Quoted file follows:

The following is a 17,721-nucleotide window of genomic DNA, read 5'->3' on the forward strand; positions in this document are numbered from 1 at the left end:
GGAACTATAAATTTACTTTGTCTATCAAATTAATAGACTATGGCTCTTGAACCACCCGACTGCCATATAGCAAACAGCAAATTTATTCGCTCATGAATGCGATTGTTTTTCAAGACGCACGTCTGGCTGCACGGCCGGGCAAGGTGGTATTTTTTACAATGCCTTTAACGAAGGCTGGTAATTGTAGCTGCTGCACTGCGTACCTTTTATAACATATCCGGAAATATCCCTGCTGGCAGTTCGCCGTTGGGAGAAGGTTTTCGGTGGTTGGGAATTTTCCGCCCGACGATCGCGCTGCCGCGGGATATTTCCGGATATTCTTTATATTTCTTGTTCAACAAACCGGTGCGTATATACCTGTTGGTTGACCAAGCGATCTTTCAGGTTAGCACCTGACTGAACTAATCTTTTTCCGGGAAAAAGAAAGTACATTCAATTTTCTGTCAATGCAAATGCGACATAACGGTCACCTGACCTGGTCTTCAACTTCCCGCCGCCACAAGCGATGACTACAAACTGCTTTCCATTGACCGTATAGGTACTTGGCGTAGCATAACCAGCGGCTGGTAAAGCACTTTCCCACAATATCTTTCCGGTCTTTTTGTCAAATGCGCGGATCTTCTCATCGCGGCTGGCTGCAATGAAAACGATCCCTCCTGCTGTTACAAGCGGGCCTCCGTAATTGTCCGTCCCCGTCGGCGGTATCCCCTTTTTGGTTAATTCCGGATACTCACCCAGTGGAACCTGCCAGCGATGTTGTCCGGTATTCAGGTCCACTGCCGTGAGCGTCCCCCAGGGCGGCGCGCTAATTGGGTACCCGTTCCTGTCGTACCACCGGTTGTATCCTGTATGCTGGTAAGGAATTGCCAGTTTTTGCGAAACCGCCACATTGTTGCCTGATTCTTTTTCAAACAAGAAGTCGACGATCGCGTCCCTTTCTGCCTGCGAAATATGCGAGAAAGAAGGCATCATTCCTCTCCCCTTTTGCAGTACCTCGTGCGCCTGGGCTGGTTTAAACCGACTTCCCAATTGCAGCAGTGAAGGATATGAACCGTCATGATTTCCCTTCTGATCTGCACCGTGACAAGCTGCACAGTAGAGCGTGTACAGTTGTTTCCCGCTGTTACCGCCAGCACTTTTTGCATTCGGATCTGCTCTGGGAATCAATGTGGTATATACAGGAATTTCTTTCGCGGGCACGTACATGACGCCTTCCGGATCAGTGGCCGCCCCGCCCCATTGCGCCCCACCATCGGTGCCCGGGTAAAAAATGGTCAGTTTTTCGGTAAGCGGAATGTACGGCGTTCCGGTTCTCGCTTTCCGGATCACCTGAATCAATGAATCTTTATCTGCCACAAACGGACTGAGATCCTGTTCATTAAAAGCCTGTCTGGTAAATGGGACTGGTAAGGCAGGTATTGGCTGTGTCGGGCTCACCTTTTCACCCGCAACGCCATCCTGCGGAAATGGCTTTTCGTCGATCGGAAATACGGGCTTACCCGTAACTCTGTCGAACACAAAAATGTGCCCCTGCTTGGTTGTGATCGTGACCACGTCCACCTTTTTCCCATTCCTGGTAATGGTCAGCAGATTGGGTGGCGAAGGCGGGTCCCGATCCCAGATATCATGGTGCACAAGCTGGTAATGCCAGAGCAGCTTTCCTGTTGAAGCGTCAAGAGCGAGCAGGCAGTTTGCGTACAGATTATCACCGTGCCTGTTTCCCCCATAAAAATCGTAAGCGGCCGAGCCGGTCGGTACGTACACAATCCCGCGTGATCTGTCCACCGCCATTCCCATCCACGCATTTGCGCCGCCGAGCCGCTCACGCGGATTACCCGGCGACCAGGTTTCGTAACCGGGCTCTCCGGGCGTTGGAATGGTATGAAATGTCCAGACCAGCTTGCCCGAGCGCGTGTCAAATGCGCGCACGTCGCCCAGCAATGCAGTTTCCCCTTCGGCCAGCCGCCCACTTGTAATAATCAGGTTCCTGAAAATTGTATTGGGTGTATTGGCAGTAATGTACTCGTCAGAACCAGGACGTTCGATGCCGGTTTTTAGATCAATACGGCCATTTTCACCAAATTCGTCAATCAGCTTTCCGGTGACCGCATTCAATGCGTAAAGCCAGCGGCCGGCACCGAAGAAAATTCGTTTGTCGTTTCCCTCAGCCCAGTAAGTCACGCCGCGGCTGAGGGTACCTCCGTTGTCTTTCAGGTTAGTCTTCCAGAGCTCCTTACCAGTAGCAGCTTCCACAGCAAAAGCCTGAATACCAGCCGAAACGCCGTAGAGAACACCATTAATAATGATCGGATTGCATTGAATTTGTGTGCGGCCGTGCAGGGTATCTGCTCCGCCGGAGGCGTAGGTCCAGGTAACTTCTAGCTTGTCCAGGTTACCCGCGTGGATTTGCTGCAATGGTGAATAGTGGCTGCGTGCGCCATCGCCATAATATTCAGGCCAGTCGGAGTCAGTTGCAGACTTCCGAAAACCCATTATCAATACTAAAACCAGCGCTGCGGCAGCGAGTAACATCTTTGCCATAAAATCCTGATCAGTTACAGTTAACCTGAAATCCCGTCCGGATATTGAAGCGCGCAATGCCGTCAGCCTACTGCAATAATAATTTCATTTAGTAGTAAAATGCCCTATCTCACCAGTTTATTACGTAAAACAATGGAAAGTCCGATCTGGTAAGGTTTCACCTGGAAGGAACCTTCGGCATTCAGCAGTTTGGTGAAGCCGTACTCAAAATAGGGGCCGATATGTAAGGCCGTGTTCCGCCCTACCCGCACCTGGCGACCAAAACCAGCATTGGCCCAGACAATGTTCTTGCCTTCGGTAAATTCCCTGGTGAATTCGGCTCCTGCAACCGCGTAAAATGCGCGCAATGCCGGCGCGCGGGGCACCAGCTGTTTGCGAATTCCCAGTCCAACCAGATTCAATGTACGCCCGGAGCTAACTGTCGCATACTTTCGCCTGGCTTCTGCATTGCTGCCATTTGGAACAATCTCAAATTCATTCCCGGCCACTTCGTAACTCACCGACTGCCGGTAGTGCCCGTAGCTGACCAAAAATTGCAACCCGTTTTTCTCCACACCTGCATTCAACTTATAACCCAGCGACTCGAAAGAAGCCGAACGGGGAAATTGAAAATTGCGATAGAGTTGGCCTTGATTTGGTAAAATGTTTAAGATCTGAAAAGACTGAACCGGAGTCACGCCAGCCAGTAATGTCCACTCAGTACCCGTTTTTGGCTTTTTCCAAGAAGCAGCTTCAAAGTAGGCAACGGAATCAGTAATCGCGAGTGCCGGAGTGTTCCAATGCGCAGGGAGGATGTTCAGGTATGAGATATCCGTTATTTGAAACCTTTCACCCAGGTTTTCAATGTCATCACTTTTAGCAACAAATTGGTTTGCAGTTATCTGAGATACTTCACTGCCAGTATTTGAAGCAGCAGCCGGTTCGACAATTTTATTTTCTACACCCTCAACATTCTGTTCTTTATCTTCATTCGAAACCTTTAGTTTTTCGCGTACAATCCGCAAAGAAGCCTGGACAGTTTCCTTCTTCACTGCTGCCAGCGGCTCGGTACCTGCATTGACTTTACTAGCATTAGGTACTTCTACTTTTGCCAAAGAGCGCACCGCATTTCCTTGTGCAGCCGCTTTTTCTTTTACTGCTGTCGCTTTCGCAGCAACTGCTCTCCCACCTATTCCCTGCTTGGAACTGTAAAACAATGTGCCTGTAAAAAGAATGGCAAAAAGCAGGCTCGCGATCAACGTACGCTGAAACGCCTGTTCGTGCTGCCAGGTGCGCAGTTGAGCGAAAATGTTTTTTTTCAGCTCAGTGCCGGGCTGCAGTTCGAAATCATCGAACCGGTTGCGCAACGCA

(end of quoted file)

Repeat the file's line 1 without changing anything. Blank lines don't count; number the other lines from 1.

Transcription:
The following is a 17,721-nucleotide window of genomic DNA, read 5'->3' on the forward strand; positions in this document are numbered from 1 at the left end: